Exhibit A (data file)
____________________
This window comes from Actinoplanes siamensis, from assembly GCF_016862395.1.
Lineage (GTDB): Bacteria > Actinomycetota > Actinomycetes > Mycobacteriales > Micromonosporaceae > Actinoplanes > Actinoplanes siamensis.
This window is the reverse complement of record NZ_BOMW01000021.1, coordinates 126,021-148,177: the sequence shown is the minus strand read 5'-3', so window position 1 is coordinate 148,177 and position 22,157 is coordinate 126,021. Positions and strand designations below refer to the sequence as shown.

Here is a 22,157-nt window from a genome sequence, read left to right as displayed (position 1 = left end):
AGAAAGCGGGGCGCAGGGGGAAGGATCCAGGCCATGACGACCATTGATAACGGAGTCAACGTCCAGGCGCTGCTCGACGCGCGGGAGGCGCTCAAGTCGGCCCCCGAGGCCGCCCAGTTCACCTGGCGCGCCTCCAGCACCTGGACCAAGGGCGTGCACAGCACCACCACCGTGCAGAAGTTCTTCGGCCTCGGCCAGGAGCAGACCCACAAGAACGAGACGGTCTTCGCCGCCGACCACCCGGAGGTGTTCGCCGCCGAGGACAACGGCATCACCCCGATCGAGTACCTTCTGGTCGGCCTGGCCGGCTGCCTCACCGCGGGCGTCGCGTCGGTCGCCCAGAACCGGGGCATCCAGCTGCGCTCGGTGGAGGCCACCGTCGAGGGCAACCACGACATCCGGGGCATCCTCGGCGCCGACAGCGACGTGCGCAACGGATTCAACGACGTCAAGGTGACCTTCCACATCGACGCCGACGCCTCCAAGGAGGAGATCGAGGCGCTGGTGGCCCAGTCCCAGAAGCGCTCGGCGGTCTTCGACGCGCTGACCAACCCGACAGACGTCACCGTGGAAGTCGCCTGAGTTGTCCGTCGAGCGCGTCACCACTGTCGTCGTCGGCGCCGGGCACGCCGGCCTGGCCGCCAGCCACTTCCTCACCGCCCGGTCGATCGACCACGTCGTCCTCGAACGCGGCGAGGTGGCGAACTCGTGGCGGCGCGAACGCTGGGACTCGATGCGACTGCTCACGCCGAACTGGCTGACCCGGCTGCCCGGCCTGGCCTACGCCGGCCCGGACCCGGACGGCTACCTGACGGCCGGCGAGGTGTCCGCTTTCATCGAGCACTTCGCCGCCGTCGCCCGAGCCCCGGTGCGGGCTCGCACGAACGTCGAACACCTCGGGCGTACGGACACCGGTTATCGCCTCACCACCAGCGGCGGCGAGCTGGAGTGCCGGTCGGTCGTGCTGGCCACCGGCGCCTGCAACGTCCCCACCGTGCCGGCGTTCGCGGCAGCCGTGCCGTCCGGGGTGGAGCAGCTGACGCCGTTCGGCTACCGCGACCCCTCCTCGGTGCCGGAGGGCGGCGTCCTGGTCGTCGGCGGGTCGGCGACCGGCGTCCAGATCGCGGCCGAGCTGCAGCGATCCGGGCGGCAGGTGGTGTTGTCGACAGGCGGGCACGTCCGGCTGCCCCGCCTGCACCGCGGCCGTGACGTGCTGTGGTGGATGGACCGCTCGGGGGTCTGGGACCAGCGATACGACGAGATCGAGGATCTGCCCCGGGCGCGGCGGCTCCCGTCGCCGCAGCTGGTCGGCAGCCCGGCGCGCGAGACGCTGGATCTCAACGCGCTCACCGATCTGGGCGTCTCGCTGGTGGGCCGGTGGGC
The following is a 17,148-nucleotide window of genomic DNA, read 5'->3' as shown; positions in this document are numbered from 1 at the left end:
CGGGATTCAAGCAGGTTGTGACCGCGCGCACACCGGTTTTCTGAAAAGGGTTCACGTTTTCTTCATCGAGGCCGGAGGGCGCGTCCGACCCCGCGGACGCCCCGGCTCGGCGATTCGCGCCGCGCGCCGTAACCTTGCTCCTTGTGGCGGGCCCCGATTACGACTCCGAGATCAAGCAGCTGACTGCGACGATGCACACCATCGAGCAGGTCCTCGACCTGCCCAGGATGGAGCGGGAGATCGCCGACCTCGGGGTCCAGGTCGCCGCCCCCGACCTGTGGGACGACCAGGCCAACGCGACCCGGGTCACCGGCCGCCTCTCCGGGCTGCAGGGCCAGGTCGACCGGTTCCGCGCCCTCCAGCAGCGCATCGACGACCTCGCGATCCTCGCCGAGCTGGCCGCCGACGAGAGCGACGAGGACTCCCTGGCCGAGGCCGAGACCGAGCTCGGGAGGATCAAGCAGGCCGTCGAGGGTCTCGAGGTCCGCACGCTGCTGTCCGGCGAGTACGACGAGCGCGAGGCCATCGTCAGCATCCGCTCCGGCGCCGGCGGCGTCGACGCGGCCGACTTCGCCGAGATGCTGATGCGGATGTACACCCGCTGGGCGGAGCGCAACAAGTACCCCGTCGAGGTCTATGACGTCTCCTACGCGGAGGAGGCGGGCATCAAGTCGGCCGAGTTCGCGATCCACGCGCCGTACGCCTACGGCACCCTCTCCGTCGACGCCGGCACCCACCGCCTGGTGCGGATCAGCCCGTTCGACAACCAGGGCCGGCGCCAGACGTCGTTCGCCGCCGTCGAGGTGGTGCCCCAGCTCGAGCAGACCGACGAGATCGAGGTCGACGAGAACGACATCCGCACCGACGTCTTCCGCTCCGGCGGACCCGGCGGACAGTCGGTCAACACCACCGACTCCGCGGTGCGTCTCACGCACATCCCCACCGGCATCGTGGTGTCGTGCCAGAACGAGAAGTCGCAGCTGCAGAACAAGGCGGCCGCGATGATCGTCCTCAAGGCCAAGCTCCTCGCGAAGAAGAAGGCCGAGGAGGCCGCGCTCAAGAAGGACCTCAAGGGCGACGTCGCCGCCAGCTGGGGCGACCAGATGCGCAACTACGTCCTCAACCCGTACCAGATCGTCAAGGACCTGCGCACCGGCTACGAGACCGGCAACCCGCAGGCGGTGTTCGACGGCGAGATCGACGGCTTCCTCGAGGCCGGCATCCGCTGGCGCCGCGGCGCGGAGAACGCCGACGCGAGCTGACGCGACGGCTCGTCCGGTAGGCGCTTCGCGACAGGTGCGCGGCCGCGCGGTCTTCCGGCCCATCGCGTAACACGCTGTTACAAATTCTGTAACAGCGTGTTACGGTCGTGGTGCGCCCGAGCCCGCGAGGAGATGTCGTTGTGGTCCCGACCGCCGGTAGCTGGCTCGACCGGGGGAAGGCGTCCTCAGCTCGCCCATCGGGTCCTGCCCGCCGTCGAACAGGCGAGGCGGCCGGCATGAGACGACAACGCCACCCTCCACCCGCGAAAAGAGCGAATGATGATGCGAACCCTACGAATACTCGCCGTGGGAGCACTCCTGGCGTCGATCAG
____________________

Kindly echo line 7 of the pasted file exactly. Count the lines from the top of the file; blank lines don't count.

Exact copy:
CGGGATTCAAGCAGGTTGTGACCGCGCGCACACCGGTTTTCTGAAAAGGGTTCACGTTTTCTTCATCGAGGCCGGAGGGCGCGTCCGACCCCGCGGACGCCCCGGCTCGGCGATTCGCGCCGCGCGCCGTAACCTTGCTCCTTGTGGCGGGCCCCGATTACGACTCCGAGATCAAGCAGCTGACTGCGACGATGCACACCATCGAGCAGGTCCTCGACCTGCCCAGGATGGAGCGGGAGATCGCCGACCTCGGGGTCCAGGTCGCCGCCCCCGACCTGTGGGACGACCAGGCCAACGCGACCCGGGTCACCGGCCGCCTCTCCGGGCTGCAGGGCCAGGTCGACCGGTTCCGCGCCCTCCAGCAGCGCATCGACGACCTCGCGATCCTCGCCGAGCTGGCCGCCGACGAGAGCGACGAGGACTCCCTGGCCGAGGCCGAGACCGAGCTCGGGAGGATCAAGCAGGCCGTCGAGGGTCTCGAGGTCCGCACGCTGCTGTCCGGCGAGTACGACGAGCGCGAGGCCATCGTCAGCATCCGCTCCGGCGCCGGCGGCGTCGACGCGGCCGACTTCGCCGAGATGCTGATGCGGATGTACACCCGCTGGGCGGAGCGCAACAAGTACCCCGTCGAGGTCTATGACGTCTCCTACGCGGAGGAGGCGGGCATCAAGTCGGCCGAGTTCGCGATCCACGCGCCGTACGCCTACGGCACCCTCTCCGTCGACGCCGGCACCCACCGCCTGGTGCGGATCAGCCCGTTCGACAACCAGGGCCGGCGCCAGACGTCGTTCGCCGCCGTCGAGGTGGTGCCCCAGCTCGAGCAGACCGACGAGATCGAGGTCGACGAGAACGACATCCGCACCGACGTCTTCCGCTCCGGCGGACCCGGCGGACAGTCGGTCAACACCACCGACTCCGCGGTGCGTCTCACGCACATCCCCACCGGCATCGTGGTGTCGTGCCAGAACGAGAAGTCGCAGCTGCAGAACAAGGCGGCCGCGATGATCGTCCTCAAGGCCAAGCTCCTCGCGAAGAAGAAGGCCGAGGAGGCCGCGCTCAAGAAGGACCTCAAGGGCGACGTCGCCGCCAGCTGGGGCGACCAGATGCGCAACTACGTCCTCAACCCGTACCAGATCGTCAAGGACCTGCGCACCGGCTACGAGACCGGCAACCCGCAGGCGGTGTTCGACGGCGAGATCGACGGCTTCCTCGAGGCCGGCATCCGCTGGCGCCGCGGCGCGGAGAACGCCGACGCGAGCTGACGCGACGGCTCGTCCGGTAGGCGCTTCGCGACAGGTGCGCGGCCGCGCGGTCTTCCGGCCCATCGCGTAACACGCTGTTACAAATTCTGTAACAGCGTGTTACGGTCGTGGTGCGCCCGAGCCCGCGAGGAGATGTCGTTGTGGTCCCGACCGCCGGTAGCTGGCTCGACCGGGGGAAGGCGTCCTCAGCTCGCCCATCGGGTCCTGCCCGCCGTCGAACAGGCGAGGCGGCCGGCATGAGACGACAACGCCACCCTCCACCCGCGAAAAGAGCGAATGATGATGCGAACCCTACGAATACTCGCCGTGGGAGCACTCCTGGCGTCGATCAG